I Am An Artist and You Are, Too

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We all have an artist within us.

Whether you just signed up for an improv class or your interest peaked with one poem in your Junior year English class, the I Am An Artist campaign encourages you to discover your inner artist and unleash it.

The following five profiles share the stories of five corporate employees who also have a passion for the arts. Within their respective mediums, each finds cognitive and coping benefits, and full-fledged passion. Together they highlight the fact that it does not matter who you are, what your age is, where you came from, and what your background is; we are all artists. And the only thing holding you back is you. Read on and visit LetsGoArts.org/Artist to discover your inner artist through art classes and events, and fun DIYs. 

Taylor Shirk

From an early age, Taylor Shirk was inspired by live musical performances. Every Sunday morning he watched his father lead worship at his church; the positive feeling that his father and his band created within the church community was one that Taylor could not ignore. Flash-forward to 2016, Taylor is an Accountant with CohnReznick, but his passion for playing music never died. A classical trained piano player, Taylor learned to play the works from Beethoven, Mozart, Grieg, and Chopin and studied music at Naugatuck Valley Community College where he gained experience in Jazz and Blues Theory. He has also served as keyboardist and organ player in several bands. In addition to his own musical career, Taylor has also taught music lessons at JC Music in Meriden, serving over 300 students.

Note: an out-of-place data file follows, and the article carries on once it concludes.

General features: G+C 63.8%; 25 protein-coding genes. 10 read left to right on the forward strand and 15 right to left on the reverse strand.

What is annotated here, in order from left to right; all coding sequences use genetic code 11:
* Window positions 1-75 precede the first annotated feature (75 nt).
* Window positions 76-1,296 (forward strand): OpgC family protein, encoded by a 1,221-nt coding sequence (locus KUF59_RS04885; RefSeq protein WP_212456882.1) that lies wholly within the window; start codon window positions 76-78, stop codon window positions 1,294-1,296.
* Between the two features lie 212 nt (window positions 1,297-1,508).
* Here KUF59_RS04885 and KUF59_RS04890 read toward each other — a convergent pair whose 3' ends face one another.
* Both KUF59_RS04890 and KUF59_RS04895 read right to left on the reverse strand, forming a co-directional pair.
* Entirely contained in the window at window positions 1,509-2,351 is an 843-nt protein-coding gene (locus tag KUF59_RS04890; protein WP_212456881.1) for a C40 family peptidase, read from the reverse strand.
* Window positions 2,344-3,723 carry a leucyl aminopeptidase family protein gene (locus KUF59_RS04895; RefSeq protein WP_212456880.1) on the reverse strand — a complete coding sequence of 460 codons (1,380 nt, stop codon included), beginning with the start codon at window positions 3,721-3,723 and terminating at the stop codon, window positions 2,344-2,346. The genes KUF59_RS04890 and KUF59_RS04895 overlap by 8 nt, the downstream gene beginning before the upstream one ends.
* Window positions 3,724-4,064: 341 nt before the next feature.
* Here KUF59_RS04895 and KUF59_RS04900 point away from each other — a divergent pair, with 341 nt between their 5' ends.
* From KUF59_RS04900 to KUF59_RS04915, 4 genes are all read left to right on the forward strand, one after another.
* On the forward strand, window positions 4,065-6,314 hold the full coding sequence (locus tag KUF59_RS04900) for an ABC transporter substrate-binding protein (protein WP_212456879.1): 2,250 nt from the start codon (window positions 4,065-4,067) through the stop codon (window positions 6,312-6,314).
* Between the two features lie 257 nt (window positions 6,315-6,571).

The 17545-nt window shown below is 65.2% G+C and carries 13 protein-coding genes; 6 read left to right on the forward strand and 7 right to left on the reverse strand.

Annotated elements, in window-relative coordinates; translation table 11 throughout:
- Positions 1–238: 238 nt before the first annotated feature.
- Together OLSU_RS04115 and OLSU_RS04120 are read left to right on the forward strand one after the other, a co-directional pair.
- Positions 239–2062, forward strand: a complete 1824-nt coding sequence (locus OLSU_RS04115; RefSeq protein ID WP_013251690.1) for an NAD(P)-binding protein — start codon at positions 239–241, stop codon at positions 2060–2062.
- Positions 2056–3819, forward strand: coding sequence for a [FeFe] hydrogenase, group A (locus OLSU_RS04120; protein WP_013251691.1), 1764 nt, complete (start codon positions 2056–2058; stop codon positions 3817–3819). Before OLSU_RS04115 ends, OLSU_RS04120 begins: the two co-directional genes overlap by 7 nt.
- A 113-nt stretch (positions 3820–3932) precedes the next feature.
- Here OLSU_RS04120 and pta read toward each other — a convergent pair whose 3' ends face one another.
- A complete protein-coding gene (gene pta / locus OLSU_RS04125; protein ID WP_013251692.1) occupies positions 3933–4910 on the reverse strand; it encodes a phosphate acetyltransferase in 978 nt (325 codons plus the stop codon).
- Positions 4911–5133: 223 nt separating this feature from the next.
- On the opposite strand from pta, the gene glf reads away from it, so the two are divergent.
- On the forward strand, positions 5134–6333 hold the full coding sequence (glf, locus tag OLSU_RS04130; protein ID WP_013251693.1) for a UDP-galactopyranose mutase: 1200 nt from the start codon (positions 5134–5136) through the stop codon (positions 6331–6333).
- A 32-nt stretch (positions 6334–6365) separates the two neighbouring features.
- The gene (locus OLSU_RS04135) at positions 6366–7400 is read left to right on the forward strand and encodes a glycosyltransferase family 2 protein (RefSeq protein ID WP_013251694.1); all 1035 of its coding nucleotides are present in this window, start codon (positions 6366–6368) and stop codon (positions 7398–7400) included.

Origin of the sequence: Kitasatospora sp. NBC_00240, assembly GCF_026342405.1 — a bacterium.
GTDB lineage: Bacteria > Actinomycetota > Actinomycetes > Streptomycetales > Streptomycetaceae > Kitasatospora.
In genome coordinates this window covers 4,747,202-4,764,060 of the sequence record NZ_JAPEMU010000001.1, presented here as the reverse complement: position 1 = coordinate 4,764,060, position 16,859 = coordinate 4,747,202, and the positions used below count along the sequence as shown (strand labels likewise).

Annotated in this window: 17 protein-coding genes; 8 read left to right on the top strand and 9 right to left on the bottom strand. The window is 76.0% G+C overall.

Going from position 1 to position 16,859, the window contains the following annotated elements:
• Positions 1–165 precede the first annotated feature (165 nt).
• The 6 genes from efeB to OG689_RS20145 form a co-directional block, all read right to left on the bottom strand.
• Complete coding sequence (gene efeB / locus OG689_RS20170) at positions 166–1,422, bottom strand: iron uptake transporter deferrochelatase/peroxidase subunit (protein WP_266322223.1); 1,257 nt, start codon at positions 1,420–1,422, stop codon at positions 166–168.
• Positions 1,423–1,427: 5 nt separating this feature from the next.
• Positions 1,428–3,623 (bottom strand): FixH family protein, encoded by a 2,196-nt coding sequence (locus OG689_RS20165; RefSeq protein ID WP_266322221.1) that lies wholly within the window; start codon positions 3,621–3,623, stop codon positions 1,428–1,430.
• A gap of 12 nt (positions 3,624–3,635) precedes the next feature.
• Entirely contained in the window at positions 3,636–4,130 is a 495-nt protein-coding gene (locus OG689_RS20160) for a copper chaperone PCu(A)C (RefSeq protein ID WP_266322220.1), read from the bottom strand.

“There is no limit to musical talent. So the fact that there is always room for improvement is what drives me to practice and be critical of my playing. When I get into playing in the subconscious and not letting my thoughts get in the way, I tend to surprise myself. When I do end up surprising myself, that really gets me; it’s one of those, ‘If I can do this, what’s next?’ moment.”  

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Jessica Gagliano

At age five, most children want a new bike for Christmas; Jessica Gagliano received her first violin. Born to two violinists, Jessica and her three siblings playProfile Pic in Color.jpg the instruments that comprise the ideal string quartet. Today, in addition to enjoying her artistic medium, Jessica is a Competitive Service Consultant at Lincoln Financial Group.

Although she was not a music major at Providence College (she did receive a minor in music), she enjoyed participating in music groups. She was in the orchestra, the string quartet, the early music ensemble and played constantly throughout her collegiate career. Similar to her childhood, it was inspiring for Jessica to constantly be around great musicians and have the ability to play constantly. Following college, Jessica played with the Manchester Symphony Orchestra. Although, her “art life” and “work life” don’t typically collide, thanks to Greater Hartford Arts Council talent shows that support the United Arts Campaign, Jessica has been able to play her violin for her peers and co-workers!

Allie Shakof

Born and raised in Israel, Allie Shakof’s travels inspired her to begin painting. Beautiful portrait allie shakof.jpgmental pictures were instilled in her mind and the best way to relive those moments were to re-create them on canvas. When she first moved to the United States, art forms such as painting, sculpture and drawing were the only ways Allie could express herself.